Saturday, April 7, 2012

The Grackle Moon (and Easter!)

Easter is always the first Sunday after the first full moon after the spring equinox, and this year that full moon happened to fall on Good Friday. It's been warm lately, in the low 80's, and we had such a mild winter, that lots of action is happening out in the garden. Easter is the holiday where we Texans enjoy the outdoors for one last time before it starts to get too hot to be comfortable outside anymore.

The roses are really taking off now. To the left is the big red rose bush, which now has 8 or 9 blooms on it. To the right is the smaller rose bush that was here, which has just revealed itself to be a yellow rose.

My in-laws gave us a couple of Shrimp Plants to plant in the front flowerbed, which is rather shady under some large oak trees. Shrimp Plant is a native to southern Mexico and Guatemala, but does very well here, and the hummingbirds love it.
The hummingbirds also like the Texas Lantana that's starting to bloom in the back yard.

And they love my Pineapple Sage. The most common hummingbird we have here is the Black-chinned hummingbird. They look just like a Ruby-throated hummingbird (which is the most common hummingbird east of here), but they have a purple throat instead of a red one (which looks black at certain angles). I wish I could get you a picture of them, but they're just too fast.

 Even the plain old Common Sage is blooming, with lavender flowers.

We got two cubic yards of compost from GardenVille to put in the vegetable garden. That seemed like a lot, but I've already used up about half of it. It says it has stable bedding in it, and it smells slightly of ammonia, so I hope that means it's rich in nitrogen.

The garlic that I transplanted from the old house is doing even better than I thought it would. It's already growing back new leaves. On some varieties you can hardly even tell anything happened to them.

The peppers are all in. Here you can see Basil checking on them.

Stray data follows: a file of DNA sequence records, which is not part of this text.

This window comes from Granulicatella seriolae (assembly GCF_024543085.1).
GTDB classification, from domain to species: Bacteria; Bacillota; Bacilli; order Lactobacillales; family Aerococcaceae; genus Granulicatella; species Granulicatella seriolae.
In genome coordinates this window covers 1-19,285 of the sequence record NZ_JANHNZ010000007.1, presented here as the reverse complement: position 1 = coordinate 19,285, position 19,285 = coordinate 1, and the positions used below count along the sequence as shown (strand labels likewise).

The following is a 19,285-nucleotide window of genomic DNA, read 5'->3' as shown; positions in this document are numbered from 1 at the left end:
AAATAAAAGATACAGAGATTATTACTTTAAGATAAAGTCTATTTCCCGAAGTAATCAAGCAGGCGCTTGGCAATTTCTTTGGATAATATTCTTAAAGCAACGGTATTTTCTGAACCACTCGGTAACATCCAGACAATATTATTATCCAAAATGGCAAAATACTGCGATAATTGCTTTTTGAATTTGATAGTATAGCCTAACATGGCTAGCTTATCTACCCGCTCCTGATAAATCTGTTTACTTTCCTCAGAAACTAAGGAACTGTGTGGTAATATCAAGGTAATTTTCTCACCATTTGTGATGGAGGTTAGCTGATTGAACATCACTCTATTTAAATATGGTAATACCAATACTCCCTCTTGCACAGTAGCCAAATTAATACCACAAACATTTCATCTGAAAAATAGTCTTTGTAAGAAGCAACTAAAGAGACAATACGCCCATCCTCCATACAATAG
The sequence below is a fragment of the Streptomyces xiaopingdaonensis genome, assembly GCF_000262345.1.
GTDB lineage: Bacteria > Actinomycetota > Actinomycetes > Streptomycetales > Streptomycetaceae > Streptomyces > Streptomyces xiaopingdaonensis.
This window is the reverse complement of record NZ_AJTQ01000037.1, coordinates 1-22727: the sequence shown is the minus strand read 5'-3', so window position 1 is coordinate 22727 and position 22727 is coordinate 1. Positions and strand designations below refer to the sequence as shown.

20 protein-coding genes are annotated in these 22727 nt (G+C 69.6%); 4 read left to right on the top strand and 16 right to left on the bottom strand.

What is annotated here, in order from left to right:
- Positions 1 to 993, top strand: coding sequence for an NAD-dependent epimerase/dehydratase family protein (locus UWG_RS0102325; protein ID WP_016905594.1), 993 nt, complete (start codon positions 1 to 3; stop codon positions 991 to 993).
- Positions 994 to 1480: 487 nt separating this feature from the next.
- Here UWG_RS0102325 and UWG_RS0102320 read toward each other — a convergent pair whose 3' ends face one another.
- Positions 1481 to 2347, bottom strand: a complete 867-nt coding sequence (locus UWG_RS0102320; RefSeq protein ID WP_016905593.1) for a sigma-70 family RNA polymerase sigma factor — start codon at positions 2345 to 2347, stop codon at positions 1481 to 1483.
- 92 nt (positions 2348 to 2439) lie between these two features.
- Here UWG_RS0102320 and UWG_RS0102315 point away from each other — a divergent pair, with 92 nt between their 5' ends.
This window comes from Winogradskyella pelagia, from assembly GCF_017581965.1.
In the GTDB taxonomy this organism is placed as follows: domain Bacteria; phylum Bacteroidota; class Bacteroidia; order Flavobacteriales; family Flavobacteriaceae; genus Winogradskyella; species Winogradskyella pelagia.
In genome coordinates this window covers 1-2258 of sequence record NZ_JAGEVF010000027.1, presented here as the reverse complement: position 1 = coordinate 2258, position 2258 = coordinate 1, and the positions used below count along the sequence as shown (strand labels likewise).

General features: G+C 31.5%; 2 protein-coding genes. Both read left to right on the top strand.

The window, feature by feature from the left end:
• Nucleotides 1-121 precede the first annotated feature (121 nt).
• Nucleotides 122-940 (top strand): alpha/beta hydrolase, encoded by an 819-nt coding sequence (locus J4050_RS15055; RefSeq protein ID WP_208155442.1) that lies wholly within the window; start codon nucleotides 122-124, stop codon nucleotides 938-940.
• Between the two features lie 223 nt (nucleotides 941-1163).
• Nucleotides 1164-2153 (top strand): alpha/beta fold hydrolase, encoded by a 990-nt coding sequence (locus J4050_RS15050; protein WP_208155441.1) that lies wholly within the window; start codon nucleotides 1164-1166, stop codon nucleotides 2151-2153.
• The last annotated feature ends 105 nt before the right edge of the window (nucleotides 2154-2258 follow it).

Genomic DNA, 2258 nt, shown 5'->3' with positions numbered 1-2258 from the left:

The tomatoes are all in too. These are the ones I planted first, and they're already about twice as big as when I put them in.

I can already tell this is going to be a bad bug year. We had a mild winter, and then lots of rain. There are tons of mosquitoes, but also caterpillars. Some unknown caterpillars have already been eating up my tomatoes AND peppers. At first I thought it was the work of tomato hornworms, but when I found some of the caterpillars, they don't look like hornworms at all. They don't have the horns on their butts, and have dark stripes going down the sides. I went ahead and sprayed the plants with Bt since some of them have been almost completely defoliated.

Another bug in abundance are these strange looking creatures. They're EVERYWHERE. They're kind of scary looking too, shiny black with six legs in front, and big pincher-like jaws. There are also lots of these metallic green beetles that run quickly around. Well, some Internet searching, and searching through The Texas Bug Book, revealed that the green beetles are called Caterpillar Hunters, and the strange black creatures are their larvae (I thought they bore some resemblance to large ladybug larvae!). The good news is both the adult beetles and the larvae have voracious appetites for caterpillars! So from now on every time one of the larvae wander into the house or garage (and they seem to do that a lot!), I catch it and put it out in the garden. I've already seen two of them viciously attacking caterpillars several times their size in various parts of the yard. They are certainly aptly named.

Well, that's about it. Happy Easter from Basil and me!

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